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Fostering Emotional Availability in Mother-Child-Dyads With an Immigrant Background: A Randomized-Controlled-Trial on the Effects of the Early Prevention Program First Steps

  • Lebiger-Vogel, Judith;
  • Rickmeyer, Constanze;
  • Leuzinger-Bohleber, Marianne;
  • Meurs, Patrick; 10937;
Publication Date
Apr 07, 2022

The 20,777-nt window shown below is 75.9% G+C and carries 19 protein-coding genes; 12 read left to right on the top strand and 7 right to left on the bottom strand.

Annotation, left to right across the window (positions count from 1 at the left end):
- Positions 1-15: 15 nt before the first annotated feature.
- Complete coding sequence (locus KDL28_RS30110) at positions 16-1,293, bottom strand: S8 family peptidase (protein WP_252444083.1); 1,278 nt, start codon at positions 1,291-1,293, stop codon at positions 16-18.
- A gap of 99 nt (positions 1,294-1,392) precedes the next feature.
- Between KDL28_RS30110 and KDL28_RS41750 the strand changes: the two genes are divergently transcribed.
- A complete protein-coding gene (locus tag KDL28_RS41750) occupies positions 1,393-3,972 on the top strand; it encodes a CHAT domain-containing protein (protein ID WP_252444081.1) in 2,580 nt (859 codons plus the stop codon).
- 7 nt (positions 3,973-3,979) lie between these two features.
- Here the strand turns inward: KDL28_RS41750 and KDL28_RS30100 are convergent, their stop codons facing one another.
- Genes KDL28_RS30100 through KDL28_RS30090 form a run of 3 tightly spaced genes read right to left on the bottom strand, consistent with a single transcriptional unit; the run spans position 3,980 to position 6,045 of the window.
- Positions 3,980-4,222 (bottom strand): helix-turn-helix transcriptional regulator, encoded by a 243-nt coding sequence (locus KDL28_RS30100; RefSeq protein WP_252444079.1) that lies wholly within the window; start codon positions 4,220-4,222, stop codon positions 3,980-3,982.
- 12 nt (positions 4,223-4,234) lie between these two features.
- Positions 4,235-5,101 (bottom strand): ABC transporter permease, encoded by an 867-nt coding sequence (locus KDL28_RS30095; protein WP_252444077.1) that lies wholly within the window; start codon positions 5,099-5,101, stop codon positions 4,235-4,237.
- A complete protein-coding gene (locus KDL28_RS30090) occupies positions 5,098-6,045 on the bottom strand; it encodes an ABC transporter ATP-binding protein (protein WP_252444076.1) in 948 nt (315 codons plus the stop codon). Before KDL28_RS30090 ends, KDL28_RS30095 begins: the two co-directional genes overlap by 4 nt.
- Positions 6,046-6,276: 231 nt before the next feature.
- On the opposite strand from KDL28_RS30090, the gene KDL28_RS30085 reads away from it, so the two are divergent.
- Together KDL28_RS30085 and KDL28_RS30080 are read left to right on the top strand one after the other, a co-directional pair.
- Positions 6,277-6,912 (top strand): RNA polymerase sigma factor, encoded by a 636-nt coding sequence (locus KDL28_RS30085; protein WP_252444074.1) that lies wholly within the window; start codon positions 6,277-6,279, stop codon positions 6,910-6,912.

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BACKGROUND: In many Western countries like Germany, the social integration of children with an immigrant background has become an urgent social tasks. The probability of them living in high-risk environments and being disadvantaged regarding health and education-related variables is still relatively higher. Yet, promoting language acquisition is not the only relevant factor for their social integration, but also the support of earlier developmental processes associated with adequate early parenting in their first months of life. The Emotional Availability Scales (EAS) measure the quality of caregiver-child-interactions as an indicator of the quality of their relationship and thus of such early parenting, focusing on mutual and emotional aspects of their interaction. METHOD: This pilot study examined in a randomized controlled trial the effects of the prevention project First Steps regarding the hypothesis that the Emotional Availability (EA) improved to a greater extent in "difficult-to-reach" immigrant mother-child dyads in a psychoanalytically oriented early intervention (A, FIRST STEPS) compared to a usual care intervention (B) offered by paraprofessionals with an immigrant background. A sample of N = 118 immigrant women in Germany from 37 different countries and their children was compared with regard to the parental EA-dimensions sensitivity, structuring, non-intrusiveness and non-hostility and the child dimensions responsiveness to and involvement of the caregiver in the pre-post RCT design. RESULTS AND CONCLUSION: Different from what was expected, repeated ANOVAs revealed no significant pre-post group differences for the parental dimensions. For the child dimensions the effect of time of measurement was highly significant, which can be interpreted as mostly natural developmental effects. Still, on the level of simple main effects for each intervention, only in the FIRST STEPS groups child responsiveness significantly improved. When controlled for confounding variables, a significant interaction effect for maternal sensitivity in favor of the FIRST STEPS intervention was found. The systematic group differences indicate that the more extensive and professional intervention, focusing on the individual needs of the participants, is more suitable to support the quality of the mother-child-relationship amongst immigrant mother-child dyads than usual care. The results are discussed taking into account the context of the maternal migration process and potential maternal traumatization. CLINICAL TRIAL REGISTRATION: [], identifier [DRKS00004632]. / status: published

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